Monday, November 22, 2010

Parents Rally To Support Ticketed Chess Players In Inwood Hill Park

Parks Department Adds Tables for Chess Players in inwood Hill Park as Communiy Rallies in Their Support

Yacahudah "Y.A' Harrison, one of the seven men ticketed for playing chess at Emerson Playground in Inwood Hill Park sits with Jayson Jones, 8, a boy he has taught to play. Mr. Harrison was ticket in the playground located at the corner of W 207th St and Seaman Ave in Manhattan. Under Parks Department rules playgrounds are off-limits to adults without children under 12. The rule - meant to protect children from illegal activity - is arbitrarily enforced. Each year hundreds of thousands of people - if not more - eat lunch, read, study, and use park bathrooms located inside playgrounds without receiving fines or incident. (Photo: Carla Zanoni/DNAinfo)

Jayson's Mother, Jackie Rodriguez-Jones, 36, told A Walk In The Park, "I don't want them to move away from this playground. That's the main reason we were all taking about how upset we were that they got ticketed."

My eight year old son asked, "'So mom what do we do now, where do we play chess?"' That was my main concern. This is a positive element in this playground - I've been here thirty years."

Parks Department Solution. On Sunday, the agency placed two picnic tables a block away from the playground near Inwood Hill Park's main bathroom. "Does that mean that they will have to be all the way by the bathroom - which my kids will not be going to play chess," asked Jackie Rodriguez-Jones. "I prefer these chess table stay next to the playground because the kids say what this for, what's going on, that's gets them interested." (Photos: Geoffrey Croft/NYC Park Advocates)

On Sunday, multiple adults were sitting at the tables inside the playground, eating lunch, doing work, drawing without a child while the NYPD watched from a patrol car.

"It can't be just enforced here, it has to be a city wide rule, either enforce it or change the rule," said Zaida Grunes. "Its too expensive to move out all the chess tables out of playgrounds. How many playgrounds do we have in all five boroughs that have chess tables? So it has to be enforced across the board or not at all."

"What I do think is that it is probably a bit class motivated," said Inger Tilsen-Breton a neighborhood resident of seven years, five as a mother. "I'm not sure because I don't know who blew the whistle. I could imagine that it had something to do with some people asking about what are they doing here, why are they not gainfully employed. So you hear phrases like that you can't help but thinking it has something to do with people being fearful of homeless people, less fortunate people. That was my impression."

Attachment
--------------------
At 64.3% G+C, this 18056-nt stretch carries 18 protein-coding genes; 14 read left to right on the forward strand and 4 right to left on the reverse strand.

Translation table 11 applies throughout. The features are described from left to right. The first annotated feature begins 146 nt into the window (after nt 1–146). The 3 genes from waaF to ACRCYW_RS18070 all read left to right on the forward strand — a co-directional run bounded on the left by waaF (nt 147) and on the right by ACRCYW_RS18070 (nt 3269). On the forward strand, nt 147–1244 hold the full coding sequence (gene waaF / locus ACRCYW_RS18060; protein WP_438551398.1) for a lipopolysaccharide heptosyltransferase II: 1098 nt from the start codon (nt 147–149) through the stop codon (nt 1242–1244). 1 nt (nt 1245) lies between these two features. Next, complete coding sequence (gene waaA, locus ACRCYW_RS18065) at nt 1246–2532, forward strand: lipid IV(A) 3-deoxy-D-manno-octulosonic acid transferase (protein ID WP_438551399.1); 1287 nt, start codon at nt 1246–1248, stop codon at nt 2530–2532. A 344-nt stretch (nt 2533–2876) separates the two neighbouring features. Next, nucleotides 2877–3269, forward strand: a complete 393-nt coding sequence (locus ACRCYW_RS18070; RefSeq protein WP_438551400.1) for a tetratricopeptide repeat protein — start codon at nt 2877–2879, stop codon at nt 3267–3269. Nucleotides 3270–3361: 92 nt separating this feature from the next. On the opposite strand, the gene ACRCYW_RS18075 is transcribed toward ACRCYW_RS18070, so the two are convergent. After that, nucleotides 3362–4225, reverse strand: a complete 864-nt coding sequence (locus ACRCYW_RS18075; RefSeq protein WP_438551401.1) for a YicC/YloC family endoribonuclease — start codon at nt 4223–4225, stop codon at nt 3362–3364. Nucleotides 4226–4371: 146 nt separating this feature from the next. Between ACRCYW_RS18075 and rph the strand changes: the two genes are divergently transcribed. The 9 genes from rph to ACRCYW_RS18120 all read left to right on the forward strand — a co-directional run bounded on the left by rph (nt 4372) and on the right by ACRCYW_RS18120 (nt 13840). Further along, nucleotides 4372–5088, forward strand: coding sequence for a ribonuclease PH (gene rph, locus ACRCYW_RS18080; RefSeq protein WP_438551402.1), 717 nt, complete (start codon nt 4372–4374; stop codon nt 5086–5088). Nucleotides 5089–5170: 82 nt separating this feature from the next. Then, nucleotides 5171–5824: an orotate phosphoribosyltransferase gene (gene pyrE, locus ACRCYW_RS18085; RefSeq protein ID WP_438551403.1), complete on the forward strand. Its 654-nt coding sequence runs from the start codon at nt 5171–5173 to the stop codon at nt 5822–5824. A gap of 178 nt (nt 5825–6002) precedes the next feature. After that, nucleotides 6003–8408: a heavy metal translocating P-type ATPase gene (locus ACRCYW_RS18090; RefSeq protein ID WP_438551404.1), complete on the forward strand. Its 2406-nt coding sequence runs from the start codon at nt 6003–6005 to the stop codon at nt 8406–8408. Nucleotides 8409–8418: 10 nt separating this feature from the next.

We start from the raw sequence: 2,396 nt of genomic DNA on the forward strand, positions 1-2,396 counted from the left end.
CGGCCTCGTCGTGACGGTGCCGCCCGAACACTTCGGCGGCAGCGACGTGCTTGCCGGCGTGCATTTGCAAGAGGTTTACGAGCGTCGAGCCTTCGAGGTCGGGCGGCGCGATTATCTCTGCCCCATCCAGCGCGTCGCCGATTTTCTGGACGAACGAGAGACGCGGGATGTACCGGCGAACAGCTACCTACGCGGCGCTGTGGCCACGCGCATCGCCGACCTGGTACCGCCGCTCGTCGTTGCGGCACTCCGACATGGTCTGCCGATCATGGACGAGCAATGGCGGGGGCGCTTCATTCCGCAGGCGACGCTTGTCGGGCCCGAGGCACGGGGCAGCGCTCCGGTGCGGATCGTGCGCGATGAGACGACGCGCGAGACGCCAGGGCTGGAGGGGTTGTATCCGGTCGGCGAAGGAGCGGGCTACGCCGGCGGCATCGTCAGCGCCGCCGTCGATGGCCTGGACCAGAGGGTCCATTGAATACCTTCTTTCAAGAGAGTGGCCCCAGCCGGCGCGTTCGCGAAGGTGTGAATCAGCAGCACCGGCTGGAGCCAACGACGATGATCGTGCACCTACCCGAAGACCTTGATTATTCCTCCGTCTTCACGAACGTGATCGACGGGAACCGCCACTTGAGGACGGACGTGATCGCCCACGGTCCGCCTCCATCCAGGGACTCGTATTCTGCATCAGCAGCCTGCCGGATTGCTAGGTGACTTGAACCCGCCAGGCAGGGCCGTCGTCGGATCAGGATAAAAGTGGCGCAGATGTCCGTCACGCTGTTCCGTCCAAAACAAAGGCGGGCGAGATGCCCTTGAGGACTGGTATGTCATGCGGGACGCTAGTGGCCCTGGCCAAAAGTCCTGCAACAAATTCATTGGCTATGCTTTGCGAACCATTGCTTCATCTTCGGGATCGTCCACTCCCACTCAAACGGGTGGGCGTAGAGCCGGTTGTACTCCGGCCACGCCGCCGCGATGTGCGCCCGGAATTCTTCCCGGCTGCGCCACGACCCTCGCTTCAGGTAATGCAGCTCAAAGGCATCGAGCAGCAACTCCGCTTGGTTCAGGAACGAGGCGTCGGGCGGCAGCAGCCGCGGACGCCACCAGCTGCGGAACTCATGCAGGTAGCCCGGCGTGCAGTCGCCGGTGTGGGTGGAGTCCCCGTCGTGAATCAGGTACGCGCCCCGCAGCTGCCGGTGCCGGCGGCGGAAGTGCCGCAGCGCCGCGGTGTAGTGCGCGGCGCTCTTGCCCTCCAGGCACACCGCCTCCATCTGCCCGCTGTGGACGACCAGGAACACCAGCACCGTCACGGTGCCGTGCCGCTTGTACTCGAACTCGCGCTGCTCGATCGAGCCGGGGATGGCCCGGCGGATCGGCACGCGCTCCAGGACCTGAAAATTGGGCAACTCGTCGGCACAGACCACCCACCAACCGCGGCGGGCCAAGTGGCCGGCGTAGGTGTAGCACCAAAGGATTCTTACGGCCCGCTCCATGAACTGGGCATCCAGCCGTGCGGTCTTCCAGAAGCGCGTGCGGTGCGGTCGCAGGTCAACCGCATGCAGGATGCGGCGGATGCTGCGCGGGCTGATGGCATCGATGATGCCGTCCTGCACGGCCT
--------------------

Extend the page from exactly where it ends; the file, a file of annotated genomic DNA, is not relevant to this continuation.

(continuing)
Reacting to the Police Department's decision to release prior arrest information of two men ticketed, Rodriguez-Jones said, "Honestly when they make a choice then they have to back it up, and to back it up they had to make it seem like these were terrible people. There are not terrible people." – Geoffrey Croft


A group of 20 children, parents and residents rallied Saturday in support of the seven chess players who were ticketed by the NYPD for playing chess in Inwood Hill Park this October, according DNAinfo.

Although the Parks Department initially asked the protesters to leave the playground area where they gathered, workers ultimately installed picnic tables in another area of the park where they said chess play would be allowed.

"They put that table in the wrong place," said a Parks supervisor, referring to the chess tables near the playground where the ticketed men had set up their game.

Earlier this week, the NYPD's top spokesman defended the tickets, saying two of the men had prior arrests and that police were being unfairly persecuted in the community for doing their job.

"We’re here to support the guys," said event organizer Jackie Rodriguez-Jones, 36, who brought one of the players a card and chess pieces as a gift from her and her eight-year-old son Jayson Jones.

"Thank you for teaching my son and I good chess tactics," read the card addressed to the players. "You guys are a positive element in the community."

Juan Torres, one of the men ticketed in Emerson playground, playing with Jayson Jones, 8.

Read More:

Northhattan - November 22, 2010 - By Brett Teal

DNAinfo November 21, 2010 - By Carla Zanoni

DNAinfo - November 19, 2010 - By Carla Zanoni

New York Post - November 19, 2010 - By Jamie Schram and Dan Mangan

A Walk In The Park - November 19, 2010

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